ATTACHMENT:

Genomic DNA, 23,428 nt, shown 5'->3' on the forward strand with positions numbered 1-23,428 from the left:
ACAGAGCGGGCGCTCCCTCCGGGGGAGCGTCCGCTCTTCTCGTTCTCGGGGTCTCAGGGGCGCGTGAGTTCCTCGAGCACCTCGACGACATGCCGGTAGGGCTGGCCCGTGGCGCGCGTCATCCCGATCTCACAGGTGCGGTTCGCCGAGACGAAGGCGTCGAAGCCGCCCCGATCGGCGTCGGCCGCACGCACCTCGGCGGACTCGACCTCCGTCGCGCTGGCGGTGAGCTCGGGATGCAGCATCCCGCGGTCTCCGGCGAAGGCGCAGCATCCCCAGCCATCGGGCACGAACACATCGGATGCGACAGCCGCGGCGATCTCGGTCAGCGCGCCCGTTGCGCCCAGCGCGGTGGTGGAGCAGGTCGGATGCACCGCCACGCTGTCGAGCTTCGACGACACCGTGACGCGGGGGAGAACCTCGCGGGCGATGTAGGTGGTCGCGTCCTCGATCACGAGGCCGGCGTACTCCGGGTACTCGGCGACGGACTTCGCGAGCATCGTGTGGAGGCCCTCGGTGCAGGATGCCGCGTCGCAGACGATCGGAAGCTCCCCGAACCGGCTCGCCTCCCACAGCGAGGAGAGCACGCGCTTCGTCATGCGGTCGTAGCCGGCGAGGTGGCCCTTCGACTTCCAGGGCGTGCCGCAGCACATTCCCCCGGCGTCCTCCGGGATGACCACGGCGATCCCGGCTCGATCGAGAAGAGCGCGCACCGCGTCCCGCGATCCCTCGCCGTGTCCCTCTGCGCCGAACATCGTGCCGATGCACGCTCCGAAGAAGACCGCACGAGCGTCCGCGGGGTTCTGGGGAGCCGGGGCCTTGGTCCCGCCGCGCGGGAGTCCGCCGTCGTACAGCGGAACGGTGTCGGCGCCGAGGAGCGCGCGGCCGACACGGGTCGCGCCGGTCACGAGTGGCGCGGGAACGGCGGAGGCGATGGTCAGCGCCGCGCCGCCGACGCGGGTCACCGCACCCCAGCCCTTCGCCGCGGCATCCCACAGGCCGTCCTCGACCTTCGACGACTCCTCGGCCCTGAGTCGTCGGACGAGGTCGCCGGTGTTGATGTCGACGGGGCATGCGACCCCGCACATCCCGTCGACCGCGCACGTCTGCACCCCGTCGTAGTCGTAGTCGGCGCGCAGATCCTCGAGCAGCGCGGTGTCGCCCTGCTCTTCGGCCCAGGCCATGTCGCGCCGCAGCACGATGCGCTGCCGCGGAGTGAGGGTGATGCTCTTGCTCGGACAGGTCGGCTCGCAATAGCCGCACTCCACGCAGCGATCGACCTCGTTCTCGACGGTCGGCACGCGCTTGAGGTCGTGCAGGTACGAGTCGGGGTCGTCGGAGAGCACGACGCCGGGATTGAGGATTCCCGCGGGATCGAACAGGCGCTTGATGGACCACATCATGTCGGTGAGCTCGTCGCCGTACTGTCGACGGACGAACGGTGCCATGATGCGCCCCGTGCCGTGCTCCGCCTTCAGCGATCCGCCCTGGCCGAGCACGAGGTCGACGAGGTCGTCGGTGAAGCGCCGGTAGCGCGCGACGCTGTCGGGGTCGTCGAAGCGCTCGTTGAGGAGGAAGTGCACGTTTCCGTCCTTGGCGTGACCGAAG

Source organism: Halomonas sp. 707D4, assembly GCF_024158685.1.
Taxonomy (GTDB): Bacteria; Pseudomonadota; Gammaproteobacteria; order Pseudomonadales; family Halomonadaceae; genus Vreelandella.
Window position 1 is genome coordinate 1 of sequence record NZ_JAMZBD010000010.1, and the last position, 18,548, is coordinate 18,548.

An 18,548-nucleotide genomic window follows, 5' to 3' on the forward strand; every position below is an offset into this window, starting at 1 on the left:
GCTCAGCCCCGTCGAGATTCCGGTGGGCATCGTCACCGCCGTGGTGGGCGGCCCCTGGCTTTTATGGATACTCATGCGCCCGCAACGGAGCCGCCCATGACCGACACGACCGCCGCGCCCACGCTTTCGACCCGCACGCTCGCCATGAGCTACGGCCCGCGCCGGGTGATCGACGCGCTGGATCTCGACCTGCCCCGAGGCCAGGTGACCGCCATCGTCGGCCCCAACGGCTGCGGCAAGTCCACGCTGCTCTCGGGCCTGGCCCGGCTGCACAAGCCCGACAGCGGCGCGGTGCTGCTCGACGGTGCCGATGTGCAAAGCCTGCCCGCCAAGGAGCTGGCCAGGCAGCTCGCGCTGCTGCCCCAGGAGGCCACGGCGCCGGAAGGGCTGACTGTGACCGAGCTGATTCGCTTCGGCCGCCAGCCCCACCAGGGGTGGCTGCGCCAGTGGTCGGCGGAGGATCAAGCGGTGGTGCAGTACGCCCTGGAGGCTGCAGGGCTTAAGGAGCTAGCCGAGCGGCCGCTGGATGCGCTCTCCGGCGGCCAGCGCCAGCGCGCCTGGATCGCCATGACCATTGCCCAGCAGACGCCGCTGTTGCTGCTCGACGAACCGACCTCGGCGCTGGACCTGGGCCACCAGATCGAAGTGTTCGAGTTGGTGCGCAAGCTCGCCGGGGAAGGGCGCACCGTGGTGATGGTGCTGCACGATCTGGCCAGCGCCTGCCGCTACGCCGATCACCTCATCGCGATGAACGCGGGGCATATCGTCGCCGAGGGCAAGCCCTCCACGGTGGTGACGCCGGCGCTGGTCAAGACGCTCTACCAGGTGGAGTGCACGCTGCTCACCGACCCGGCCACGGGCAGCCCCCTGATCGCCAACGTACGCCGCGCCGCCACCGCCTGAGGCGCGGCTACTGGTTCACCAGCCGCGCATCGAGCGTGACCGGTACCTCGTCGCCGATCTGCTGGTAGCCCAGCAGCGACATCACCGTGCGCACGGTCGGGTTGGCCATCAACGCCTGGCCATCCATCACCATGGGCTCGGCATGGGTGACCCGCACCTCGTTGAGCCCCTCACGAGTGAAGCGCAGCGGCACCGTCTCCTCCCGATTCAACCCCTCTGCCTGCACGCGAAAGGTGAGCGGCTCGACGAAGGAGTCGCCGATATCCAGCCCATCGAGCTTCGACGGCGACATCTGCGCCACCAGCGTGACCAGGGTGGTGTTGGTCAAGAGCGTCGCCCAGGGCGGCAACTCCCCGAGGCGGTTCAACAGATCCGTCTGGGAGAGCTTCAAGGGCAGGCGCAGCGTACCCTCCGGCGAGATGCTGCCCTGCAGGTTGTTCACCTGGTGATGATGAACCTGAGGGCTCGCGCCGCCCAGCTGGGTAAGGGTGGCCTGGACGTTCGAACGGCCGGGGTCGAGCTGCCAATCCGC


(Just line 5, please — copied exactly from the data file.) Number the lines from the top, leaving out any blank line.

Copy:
Window position 1 is genome coordinate 1 of sequence record NZ_JAMZBD010000010.1, and the last position, 18,548, is coordinate 18,548.